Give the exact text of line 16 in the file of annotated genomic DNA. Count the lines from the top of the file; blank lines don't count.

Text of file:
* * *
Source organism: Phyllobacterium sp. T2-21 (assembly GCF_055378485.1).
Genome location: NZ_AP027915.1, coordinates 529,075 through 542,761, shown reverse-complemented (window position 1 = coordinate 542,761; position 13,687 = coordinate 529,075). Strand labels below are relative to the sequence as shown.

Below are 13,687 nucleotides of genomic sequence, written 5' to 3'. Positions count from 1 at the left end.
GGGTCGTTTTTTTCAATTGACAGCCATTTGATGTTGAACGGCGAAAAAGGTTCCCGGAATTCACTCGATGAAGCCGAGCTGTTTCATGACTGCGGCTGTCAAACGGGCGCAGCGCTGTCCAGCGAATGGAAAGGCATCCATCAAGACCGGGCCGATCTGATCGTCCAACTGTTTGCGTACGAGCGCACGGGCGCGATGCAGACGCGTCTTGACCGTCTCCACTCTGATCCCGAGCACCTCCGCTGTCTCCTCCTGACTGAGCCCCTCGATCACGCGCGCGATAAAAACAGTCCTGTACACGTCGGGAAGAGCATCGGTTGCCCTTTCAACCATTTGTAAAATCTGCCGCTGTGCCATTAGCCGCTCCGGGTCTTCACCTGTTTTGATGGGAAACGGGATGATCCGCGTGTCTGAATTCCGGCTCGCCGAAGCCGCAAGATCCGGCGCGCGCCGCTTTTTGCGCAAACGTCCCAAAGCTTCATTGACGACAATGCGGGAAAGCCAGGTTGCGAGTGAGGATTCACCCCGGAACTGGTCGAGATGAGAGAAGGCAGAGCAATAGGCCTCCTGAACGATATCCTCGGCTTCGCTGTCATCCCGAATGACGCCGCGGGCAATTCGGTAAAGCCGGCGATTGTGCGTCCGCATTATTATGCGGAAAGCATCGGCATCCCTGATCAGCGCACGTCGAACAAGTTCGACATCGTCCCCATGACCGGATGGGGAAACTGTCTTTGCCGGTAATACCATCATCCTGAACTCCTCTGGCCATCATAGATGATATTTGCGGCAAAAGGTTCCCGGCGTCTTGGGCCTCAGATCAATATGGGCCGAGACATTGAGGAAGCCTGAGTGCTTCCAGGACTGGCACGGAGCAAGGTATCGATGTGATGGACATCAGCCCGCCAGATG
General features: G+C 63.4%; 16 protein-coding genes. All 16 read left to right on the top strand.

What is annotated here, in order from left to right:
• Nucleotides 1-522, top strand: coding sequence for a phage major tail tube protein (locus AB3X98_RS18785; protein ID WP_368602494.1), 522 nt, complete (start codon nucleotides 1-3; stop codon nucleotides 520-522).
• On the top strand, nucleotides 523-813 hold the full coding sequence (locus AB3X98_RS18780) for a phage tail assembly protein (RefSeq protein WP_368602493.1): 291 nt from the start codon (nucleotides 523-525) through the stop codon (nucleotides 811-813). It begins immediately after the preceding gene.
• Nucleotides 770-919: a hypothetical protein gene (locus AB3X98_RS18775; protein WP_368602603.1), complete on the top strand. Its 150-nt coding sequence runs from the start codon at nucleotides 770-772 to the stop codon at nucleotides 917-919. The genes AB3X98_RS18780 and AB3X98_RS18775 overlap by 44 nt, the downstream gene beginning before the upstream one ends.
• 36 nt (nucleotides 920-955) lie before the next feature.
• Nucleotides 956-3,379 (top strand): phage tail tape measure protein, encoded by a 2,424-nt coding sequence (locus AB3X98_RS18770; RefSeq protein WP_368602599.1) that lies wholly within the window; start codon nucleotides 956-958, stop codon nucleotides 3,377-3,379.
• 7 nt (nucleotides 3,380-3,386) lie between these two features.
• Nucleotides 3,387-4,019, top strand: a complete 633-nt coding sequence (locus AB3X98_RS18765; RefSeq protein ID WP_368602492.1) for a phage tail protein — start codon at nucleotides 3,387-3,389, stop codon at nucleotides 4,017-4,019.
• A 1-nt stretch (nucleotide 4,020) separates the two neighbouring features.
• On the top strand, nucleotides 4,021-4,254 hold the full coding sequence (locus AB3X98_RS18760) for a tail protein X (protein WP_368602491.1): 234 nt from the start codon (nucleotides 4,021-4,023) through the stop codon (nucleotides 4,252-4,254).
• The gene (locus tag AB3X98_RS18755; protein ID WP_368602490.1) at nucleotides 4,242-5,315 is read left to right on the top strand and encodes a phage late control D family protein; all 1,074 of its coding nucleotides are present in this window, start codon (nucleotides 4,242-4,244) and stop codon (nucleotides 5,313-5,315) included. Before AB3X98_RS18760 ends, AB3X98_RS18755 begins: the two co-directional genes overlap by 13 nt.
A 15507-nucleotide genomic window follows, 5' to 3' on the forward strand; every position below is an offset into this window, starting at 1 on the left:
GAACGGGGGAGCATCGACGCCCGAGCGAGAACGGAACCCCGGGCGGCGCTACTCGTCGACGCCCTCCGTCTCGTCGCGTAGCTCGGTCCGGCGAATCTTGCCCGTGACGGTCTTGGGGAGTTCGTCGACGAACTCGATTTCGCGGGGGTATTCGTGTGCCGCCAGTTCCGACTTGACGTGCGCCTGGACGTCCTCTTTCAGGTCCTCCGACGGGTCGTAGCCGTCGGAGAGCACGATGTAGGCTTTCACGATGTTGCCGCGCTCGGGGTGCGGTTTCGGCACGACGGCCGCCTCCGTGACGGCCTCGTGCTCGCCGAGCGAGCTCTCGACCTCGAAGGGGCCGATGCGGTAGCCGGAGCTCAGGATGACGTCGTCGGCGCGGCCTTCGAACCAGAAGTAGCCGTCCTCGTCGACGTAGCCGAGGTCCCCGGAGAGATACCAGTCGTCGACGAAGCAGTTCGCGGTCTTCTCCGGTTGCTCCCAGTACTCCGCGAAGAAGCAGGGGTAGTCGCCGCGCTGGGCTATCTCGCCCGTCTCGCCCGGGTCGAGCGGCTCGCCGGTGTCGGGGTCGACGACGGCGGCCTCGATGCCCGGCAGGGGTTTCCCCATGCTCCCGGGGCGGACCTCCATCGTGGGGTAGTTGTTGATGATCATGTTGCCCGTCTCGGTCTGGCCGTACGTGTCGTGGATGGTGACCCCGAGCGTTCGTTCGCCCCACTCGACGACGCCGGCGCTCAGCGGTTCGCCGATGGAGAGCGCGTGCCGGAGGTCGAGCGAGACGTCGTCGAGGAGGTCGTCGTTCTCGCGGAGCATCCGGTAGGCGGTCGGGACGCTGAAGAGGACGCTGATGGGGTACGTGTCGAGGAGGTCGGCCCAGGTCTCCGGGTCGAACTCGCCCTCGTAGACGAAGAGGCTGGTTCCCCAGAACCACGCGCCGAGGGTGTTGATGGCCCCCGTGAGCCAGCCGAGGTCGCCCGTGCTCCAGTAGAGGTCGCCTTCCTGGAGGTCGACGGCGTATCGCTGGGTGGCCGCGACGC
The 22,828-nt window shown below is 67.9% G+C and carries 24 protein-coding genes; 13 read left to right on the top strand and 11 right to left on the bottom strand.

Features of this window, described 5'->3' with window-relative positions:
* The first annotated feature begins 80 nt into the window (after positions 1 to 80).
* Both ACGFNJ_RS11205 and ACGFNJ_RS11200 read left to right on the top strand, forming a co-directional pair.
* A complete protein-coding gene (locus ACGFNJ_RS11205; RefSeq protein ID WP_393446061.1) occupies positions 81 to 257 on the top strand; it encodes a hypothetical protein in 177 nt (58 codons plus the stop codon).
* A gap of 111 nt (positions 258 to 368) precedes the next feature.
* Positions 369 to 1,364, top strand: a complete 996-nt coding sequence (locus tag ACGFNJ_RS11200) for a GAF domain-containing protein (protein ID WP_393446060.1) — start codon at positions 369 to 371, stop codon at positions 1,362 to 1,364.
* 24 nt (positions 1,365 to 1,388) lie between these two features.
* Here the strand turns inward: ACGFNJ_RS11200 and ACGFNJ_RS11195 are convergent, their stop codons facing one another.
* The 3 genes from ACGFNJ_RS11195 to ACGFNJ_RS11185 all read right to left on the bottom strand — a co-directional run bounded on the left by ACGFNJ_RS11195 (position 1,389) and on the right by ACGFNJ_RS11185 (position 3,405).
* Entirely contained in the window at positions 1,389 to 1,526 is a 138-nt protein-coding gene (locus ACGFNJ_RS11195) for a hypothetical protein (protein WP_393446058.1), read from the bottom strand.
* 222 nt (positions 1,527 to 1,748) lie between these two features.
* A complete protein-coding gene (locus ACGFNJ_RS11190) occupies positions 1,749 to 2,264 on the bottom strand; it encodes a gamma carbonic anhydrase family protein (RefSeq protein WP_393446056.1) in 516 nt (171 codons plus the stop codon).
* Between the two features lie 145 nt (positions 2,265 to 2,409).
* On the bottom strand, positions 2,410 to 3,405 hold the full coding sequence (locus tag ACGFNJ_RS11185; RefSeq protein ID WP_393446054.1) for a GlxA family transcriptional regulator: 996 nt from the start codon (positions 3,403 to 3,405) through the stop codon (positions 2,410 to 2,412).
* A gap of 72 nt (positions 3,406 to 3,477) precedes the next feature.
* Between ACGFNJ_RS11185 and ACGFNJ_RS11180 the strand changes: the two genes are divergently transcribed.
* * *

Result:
• The gene (locus tag AB3X98_RS18755; protein ID WP_368602490.1) at nucleotides 4,242-5,315 is read left to right on the top strand and encodes a phage late control D family protein; all 1,074 of its coding nucleotides are present in this window, start codon (nucleotides 4,242-4,244) and stop codon (nucleotides 5,313-5,315) included. Before AB3X98_RS18760 ends, AB3X98_RS18755 begins: the two co-directional genes overlap by 13 nt.